Local health professionals discuss opioid crisis in Rio Grande Valley
JJ Rodriguez started drinking and using drugs when he was 15 years old as a way to relate to his friends. To have a good time. Relieve stress from school and playing sports.
“People seemed to like me more when I was drunk or high, as that’s what my mind told me,” he wrote in an email. “I loved my life, I told myself, when I was getting drunk or high.”
Alcohol and marijuana paved the way for pills and cocaine. Rodriguez found he couldn’t control the amount of substances he consumed. After a period of upheaval that included selling drugs, jail stints, and an ultimatum from a judge to seek treatment or face real time behind bars, Rodriguez finally experienced a pivotal moment when he was 25.
“It wasn’t until my life got so bad and full of depression that I finally gave in,” he wrote. “I still remember the night where I left my apartment in Houston, not knowing where I was walking, but I just took off walking and I ended up in front of a church. That night I just remember falling to my knees screaming to God to please help me.”
Now 38, Rodriguez has been in recovery for 12 1/2 years. He founded A Vision for You Help Center in 2010 in Edinburg. The center is a faith-based nonprofit that offers chemical dependency counseling — one of several in the Rio Grande Valley. However, Rodriguez says that the region requires more help, especially in the face of the country’s opioid crisis.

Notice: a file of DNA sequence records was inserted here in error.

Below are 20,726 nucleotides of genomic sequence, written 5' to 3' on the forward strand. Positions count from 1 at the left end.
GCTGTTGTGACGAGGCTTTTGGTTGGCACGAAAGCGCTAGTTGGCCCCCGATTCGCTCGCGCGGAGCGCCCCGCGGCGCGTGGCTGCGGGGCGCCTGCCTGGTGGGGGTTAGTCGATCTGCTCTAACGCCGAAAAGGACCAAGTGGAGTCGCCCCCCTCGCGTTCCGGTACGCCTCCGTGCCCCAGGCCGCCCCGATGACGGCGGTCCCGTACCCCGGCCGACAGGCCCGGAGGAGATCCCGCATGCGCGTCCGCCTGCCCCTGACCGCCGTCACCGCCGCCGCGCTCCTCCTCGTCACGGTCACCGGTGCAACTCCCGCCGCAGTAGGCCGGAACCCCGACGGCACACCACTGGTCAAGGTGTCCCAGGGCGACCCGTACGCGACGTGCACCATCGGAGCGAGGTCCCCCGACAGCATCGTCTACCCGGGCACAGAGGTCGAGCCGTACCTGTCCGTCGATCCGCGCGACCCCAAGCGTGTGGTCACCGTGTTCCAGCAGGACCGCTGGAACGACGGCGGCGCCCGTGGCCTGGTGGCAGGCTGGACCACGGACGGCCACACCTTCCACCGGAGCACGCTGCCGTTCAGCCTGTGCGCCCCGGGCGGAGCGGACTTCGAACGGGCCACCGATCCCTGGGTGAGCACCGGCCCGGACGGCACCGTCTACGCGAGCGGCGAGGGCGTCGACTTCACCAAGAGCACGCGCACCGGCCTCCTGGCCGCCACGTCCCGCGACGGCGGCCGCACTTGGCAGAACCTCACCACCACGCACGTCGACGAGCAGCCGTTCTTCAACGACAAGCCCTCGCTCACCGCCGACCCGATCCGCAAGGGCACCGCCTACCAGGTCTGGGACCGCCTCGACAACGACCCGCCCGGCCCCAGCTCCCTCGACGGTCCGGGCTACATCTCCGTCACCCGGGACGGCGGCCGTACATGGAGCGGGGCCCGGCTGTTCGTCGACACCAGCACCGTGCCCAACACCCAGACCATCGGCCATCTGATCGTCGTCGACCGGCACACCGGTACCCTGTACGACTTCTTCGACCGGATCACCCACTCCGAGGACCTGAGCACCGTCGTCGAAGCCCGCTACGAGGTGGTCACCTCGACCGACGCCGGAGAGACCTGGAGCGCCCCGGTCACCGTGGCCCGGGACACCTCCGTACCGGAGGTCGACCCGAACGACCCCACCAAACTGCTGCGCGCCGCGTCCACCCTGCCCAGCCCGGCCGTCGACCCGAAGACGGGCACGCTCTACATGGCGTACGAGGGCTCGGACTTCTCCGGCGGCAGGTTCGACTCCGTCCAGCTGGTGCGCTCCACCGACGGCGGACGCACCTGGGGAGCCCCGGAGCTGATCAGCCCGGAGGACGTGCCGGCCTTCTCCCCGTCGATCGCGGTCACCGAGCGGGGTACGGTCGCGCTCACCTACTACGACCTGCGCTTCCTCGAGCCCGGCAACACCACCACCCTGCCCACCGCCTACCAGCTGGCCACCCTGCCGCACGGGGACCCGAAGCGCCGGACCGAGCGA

“The RGV needs 10 times more resources than this,” he wrote. “We very much lack more opportunities where people can find and get help with their active addictions.”
The Trump administration on Oct. 26, 2017, declared the nationwide opioid crisis a public health emergency. This tactic frees up funds and resources to respond to the problem.
According to the Centers for Disease Control, more than 140 people die of an opioid overdose every day in the United States. Use of the drugs can cause everything from a dangrous decrease in blood pressure to slowed and stopped breathing, the Mayo Clinic website states. Those who take too much of the drugs face a high risk of death.
Some of the areas hardest hit by overdoses in the country include Appalachia, the Rust Belt, and New England, according to 2015 data compiled by the National Center for Health Statistics and the CDC. However, the Rio Grande Valley is no stranger to this type of addiction.
“The thing about the opioid epidemic is it transcends socioeconomic class,” said Anthony Brister, a therapist at Tropical Texas Behavioral Health in Edinburg. “I’ve seen it in very low functioning 14-, 15-year-old kids and I’ve also seen it in stay-at-home moms that are housewives and are very wealthy.”
The prevalence of opioids — substances that range from heroin to fentanyl to prescription painkillers like hydrocodone, codeine, and morphine — may be partly to blame for the current crisis.
“For the longest time opioids have just been used to treat pain and other medical issues, and so it’s been hard to combat because it’s on the streets and it’s also in doctor’s offices, too, and pharmacies,” Brister said. “Initially, it’s beneficial. The purpose of it is to reduce pain. But ultimately, that’s why people do any kind of drug, is to escape from their pain.”
The highly addictive nature of opioids makes it hard for people to stop taking them.